by Tristan

Persons and Family Relations Law

EFFECT AND APPLICATION OF LAWS (CIVIL CODE)

Laws shall take effect after fifteen days following the completion of their publication either in the Official Gazette or in a newspaper of general circulation in the Philippines, unless it is otherwise provided.

Ignorance of the law excuses no one from compliance therewith.

Laws shall have no retroactive effect, unless the contrary is provided.

Acts executed against the provisions of mandatory or prohibitory laws shall be void, except when the law itself authorizes their validity.

Rights may be waived, unless the waiver is contrary to law, public order, public policy, morals, or good customs, or prejudicial to a third person with a right recognized by law.

Laws are repealed only by subsequent ones, and their violation or non-observance shall not be excused by disuse, or custom or practice to the contrary. When the courts declare a law to be inconsistent with the Constitution, the former shall be void and the latter shall govern. Administrative or executive acts, orders and regulations shall be valid only when they are not contrary to the laws or the Constitution.

Judicial decisions applying or interpreting the laws or the Constitution shall form part of the legal system of the Philippines.

No judge or court shall decline to render judgment by reason of the silence, obscurity or insufficiency of the laws.

In case of doubt in the interpretation or application of laws, it is presumed that the lawmaking body intended right and justice to prevail.

A custom must be proved as a fact, according to the rules of evidence.

When the laws speak of years, months, days or nights, it shall be understood that years are of three hundred sixty-five days each; months, of thirty days; days, of twenty-four hours; and nights from sunset to sunrise.If months are designated by their name, they shall be computed by the number of days which they respectively have. In computing a period, the first day shall be excluded, and the last day included.

Laws relating to family rights and duties, or to the status, condition and legal capacity of persons are binding upon citizens of the Philippines, even though living abroad.

Real property as well as personal property is subject to the law of the country where it is situated. However, intestate and testamentary successions, both with respect to the order of succession and to the amount of successional rights and to the intrinsic validity of testamentary provisions, shall be regulated by the national law of the person whose succession is under consideration, whatever may be the nature of the property and regardless of the country wherein said property may be found.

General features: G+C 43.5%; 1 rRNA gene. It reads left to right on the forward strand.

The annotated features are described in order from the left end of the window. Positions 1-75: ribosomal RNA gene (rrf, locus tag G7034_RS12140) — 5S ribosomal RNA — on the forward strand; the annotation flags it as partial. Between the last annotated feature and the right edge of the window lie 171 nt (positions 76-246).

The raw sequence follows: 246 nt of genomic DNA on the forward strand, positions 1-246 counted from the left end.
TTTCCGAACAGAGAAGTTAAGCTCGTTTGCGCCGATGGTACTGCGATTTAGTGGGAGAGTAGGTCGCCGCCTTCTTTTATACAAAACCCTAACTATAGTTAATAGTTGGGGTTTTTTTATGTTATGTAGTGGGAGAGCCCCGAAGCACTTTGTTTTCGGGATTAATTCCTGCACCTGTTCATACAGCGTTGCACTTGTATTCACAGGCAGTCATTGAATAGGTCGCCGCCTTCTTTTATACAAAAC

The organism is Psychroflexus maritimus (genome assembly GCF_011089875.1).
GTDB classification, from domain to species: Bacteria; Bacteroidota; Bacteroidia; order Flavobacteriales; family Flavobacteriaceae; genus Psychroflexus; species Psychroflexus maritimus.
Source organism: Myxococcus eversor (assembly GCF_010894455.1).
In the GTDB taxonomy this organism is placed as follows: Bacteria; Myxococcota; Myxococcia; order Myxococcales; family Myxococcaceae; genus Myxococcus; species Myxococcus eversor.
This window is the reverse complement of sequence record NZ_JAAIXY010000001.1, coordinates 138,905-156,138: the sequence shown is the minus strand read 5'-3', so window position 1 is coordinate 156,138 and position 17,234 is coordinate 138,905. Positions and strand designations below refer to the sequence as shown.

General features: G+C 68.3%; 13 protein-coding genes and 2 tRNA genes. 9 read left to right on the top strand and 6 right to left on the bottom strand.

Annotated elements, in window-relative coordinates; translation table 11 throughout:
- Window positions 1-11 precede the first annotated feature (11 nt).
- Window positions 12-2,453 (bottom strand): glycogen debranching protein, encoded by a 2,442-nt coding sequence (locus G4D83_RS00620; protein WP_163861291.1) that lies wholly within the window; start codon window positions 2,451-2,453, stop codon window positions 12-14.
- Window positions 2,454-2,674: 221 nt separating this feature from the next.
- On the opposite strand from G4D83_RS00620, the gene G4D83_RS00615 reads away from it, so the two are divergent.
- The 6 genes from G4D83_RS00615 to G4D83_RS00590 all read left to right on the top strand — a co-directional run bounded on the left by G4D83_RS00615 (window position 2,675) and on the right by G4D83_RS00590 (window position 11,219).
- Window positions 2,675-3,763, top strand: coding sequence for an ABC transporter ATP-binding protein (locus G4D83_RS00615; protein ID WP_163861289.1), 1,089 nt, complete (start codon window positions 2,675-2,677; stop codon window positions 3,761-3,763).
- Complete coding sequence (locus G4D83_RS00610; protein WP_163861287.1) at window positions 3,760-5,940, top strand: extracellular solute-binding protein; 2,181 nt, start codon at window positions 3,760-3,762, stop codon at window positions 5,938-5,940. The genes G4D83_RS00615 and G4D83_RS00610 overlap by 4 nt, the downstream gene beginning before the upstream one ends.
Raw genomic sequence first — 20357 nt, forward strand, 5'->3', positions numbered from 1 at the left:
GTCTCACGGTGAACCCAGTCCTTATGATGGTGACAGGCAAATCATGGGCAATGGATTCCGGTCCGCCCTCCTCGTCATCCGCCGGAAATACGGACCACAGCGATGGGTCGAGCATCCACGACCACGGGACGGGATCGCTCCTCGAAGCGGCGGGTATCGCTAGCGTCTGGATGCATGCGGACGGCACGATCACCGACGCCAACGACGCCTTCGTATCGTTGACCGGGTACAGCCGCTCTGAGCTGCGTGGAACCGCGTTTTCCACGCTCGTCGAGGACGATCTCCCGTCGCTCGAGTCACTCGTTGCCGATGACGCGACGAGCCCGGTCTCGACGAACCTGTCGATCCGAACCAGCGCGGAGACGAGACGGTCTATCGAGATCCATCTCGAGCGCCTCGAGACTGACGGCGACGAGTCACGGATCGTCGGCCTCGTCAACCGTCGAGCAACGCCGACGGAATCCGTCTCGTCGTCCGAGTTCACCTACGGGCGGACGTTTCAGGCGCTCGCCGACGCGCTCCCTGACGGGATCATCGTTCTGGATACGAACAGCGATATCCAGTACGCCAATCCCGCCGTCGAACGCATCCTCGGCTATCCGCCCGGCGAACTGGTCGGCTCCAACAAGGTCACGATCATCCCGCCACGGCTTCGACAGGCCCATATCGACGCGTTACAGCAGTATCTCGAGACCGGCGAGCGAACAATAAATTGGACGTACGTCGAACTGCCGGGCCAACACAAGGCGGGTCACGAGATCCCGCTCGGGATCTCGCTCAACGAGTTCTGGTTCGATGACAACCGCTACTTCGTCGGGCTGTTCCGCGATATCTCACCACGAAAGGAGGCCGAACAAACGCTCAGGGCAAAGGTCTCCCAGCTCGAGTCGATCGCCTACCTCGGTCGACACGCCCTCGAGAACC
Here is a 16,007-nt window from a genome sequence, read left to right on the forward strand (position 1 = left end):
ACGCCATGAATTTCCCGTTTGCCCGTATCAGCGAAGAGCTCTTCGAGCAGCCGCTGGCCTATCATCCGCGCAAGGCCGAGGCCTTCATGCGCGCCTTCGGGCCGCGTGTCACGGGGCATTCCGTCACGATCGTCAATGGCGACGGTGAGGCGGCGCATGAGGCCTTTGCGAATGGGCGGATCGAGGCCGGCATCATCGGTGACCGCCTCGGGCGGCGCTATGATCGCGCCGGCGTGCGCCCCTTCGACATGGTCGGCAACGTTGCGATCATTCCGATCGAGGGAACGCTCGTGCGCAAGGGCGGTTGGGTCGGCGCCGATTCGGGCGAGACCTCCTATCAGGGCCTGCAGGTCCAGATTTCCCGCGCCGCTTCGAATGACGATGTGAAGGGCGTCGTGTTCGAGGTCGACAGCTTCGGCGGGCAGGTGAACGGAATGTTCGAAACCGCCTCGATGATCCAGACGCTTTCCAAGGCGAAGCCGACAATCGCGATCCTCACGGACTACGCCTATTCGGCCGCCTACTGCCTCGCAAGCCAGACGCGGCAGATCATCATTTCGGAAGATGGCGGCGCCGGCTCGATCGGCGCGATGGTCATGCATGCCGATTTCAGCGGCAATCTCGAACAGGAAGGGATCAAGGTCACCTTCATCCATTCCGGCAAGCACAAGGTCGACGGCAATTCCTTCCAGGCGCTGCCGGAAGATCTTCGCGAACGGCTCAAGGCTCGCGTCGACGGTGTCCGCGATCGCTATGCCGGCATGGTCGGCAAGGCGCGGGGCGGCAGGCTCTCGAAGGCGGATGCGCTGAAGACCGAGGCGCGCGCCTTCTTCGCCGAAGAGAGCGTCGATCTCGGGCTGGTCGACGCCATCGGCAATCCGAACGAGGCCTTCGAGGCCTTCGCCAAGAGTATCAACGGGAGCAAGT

The forms and solemnities of contracts, wills, and other public instruments shall be governed by the laws of the country in which they are executed. When the acts referred to are executed before the diplomatic or consular officials of the Republic of the Philippines in a foreign country, the solemnities established by Philippine laws shall be observed in their execution.

Prohibitive laws concerning persons, their acts or property, and those which have for their object public order, public policy and good customs shall not be rendered ineffective by laws or judgments promulgated, or by determinations or conventions agreed upon in a foreign country.

In matters which are governed by the Code of Commerce and special laws, their deficiency shall be supplied by the provisions of this Code.

HUMAN RELATIONS (ARTS. 19-22, CIVIL CODE)

Every person must, in the exercise of his rights and in the performance of his duties, act with justice, give everyone his due, and observe honesty and good faith. (Principle of Abuse of Rights)

The abuse of a right is the greatest possible wrong

Every person who, contrary to law, wilfully or negligently causes damage to another, shall indemnify the latter for the same.

Any person who wilfully causes loss or injury to another in a manner that is contrary to morals, good customs or public policy shall compensate the latter for the damage.

Every person who through an act of performance by another, or any other means, acquires or comes into possession of something at the expense of the latter without just or legal ground, shall return the same to him.

PERSONS AND PERSONALITY (CIVIL CODE)

Juridical capacity, which is the fitness to be the subject of legal relations, is inherent in every natural person and is lost only through death. Capacity to act, which is the power to do acts with legal effect, is acquired and may be lost.

Minority, insanity or imbecility, the state of being a deaf-mute, prodigality and civil interdiction are mere restrictions on capacity to act, and do not exempt the incapacitated person from certain obligations, as when the latter arise from his acts or from property relations, such as easements.

The following circumstances, among others, modify or limit capacity to act: age, insanity, imbecility, the state of being a deaf-mute, penalty, prodigality, family relations, alienage, absence, insolvency and trusteeship. The consequences of these circumstances are governed in this Code, other codes, the Rules of Court, and in special laws. Capacity to act is not limited on account of religious belief or political opinion. A married woman, twenty-one years of age or over, is qualified for all acts of civil life, except in cases specified by law.

Birth determines personality; but the conceived child shall be considered born for all purposes that are favorable to it, provided it be born later with the conditions specified in the following article: For civil purposes, the foetus is considered born if it is alive at the time it is completely delivered from the mother s womb. However, if the foetus had an intra-uterine life of less than seven months, it is not deemed born if it dies within twenty-four hours after its complete delivery from the maternal womb.

Civil personality is extinguished by death. The effect of death upon the rights and obligations of the deceased is determined by law, by contract and by will.